A New Director for the Locarno Film Festival By Christian Jungen
After announcing the prizes of the 58th edition, the outgoing director Irene Bignardi got an enthusiastic standing ovation from the 6,000 film lovers in the magnificent Piazza Grande. The Rome-based Italian announced in June that she will not renew her contract. She had said on that occasion that she was tired after the long journey and that she wanted her life back. In the future, the former film critic will write about literature for the Italian newspaper La Repubblica and will teach film at the University of Venice. Also leaving the festival is co-director Maria Teresa Cavina, who has been working at Locarno for 8 years and whose name is now linked to the ones that will compose the new Rome film festival’s team.
On Sunday afternoon, one day after the festival’s closing ceremony, president Marco Solari presented its new director, Frédéric Maire. After several months of searching, the commission that was formed for finding a substitute to Bignardi, composed of Solari, Tiziana Mona and Federico Jolli (both from the Televisione della Svizzera Italiana), proposed Maire as the only candidate to the administrative council. Maire was elected unanimously. 19 of the 28 members of the council were present. Maire gets a 3-year-contract and will start attending to his duties on October 1st.
In a press conference in Locarno the same day he thanked the outgoing director Bignardi and promised to continue her work. Maire said that he won’t name a co-director, as he wants to put together a team formed by collaborators and external consultants. One of his highest priorities is to establish good contacts with the distributing companies. “I want to have a good relationship with them all, but not being dependant on them.” In recent years, big spectacular movies were missed in the open air Piazza programme. “Piracy is a big problem”, Maire said, “but I want to make it possible to show blockbusters with a cinematographic meaning as premieres in the Piazza.” The Piazza has seats for 7500 spectators and it is the heart of the festival.
Maire was born in 1961 in Neuchâtel. His father is Swiss, his mother Italian. He speaks French, Italian, English, Spanish and German. He studied five years of Political Science and Literature at the University of Nuremberg, but without finishing his studies. He then worked as a film journalist for magazines and radio stations in French-speaking Switzerland. He has also made several short and medium-length feature films. Maire is a Locarno insider. From 1986 on he wrote as a journalist for the Festival daily Pardo News . Under director Marco Müller he renewed the catalogue. He was also the head of the press department from 1994 to 1996, a member of the programming commission (1997-2000) and one of the moderators for press conferences in this last year’s edition. In 1992 he co-founded the children film festival Magic Lantern, which he co-edited up to today. Maire is also the president of the Swiss Federal Commission for the Development of Film Culture. He is a well-known personality in Switzerland.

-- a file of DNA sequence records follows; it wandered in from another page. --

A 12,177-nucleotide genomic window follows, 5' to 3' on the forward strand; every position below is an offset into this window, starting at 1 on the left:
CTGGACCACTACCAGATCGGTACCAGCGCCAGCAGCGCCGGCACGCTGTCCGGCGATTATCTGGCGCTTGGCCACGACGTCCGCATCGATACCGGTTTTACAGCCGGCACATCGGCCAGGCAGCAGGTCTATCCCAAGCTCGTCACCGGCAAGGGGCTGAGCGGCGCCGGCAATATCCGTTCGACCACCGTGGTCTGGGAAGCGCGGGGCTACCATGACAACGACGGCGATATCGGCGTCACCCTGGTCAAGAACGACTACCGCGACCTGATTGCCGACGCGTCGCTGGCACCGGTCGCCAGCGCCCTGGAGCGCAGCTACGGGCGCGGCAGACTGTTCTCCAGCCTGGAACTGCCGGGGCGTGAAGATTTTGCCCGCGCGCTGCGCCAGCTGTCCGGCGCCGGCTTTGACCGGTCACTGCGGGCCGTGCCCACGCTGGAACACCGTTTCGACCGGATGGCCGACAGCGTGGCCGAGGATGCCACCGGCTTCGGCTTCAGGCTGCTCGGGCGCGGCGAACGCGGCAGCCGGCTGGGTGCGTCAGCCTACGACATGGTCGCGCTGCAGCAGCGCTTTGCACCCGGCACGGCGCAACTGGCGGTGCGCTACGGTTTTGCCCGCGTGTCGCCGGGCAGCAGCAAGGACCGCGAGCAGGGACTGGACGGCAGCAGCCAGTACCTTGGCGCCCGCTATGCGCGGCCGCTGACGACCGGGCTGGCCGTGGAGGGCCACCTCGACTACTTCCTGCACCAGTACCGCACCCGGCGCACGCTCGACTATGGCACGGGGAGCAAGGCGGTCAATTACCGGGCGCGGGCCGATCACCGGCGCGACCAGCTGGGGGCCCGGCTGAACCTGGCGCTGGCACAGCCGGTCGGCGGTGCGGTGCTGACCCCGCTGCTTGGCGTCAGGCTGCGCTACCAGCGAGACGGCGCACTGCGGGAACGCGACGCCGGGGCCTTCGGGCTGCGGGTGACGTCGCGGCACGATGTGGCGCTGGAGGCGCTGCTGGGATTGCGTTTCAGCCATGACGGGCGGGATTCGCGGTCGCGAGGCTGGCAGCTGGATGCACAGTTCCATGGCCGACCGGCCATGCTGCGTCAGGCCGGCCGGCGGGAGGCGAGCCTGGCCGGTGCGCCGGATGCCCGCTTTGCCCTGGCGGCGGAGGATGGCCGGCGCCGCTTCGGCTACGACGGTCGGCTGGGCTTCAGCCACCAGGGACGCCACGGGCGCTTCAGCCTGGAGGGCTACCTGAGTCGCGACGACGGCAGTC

But does he have enough international connections? He was asked at the press conference about this point, and he answered that “it is not important who the director of Locarno is, but what the festival is like. I have a lot of friends all over the world. I will ask them to help me to open new doors for the festival.” Maire underlined that he has a good-relationship with Venice’s director Marco Müller. The Venice Film Festival, which always takes place a few weeks after Locarno, is the biggest rival for the Swiss event. In the last years, Venice has taken quite a lot of films, such as the winner of the 2003 edition, The Return, by Russian director Andrei Zvyagintsev, which was supposed to be premiered in Locarno that year.
Maire pointed out that the festival has to be different from Venice, and also from Cannes, Berlin and San Sebastian. He wants Locarno to be a festival focusing on the discovering of new cinema and new film techniques. ” I love cinema from A to Z. Locarno must be open to popular cinema as much as it is to experimental cinema”, Maire said. To the Swiss newspaper Blick he also declared: “The territories I know best are France, Belgium, Asia and Latin America.”
President Solari added that the structures of the festival will be re-thought and newly defined. In her five-year-tenure, director Bignardi introduced several new sections such as Open Doors, In Progress and The Human Rights Programme. She transformed the film festival into a small biennale with guests such as Christo and Jeanne-Claude, who were in Locarno last week. The enlargement of the programme was often criticised by the Swiss and French media. Maire has not announced yet which of the festival’s sections he wants to keep.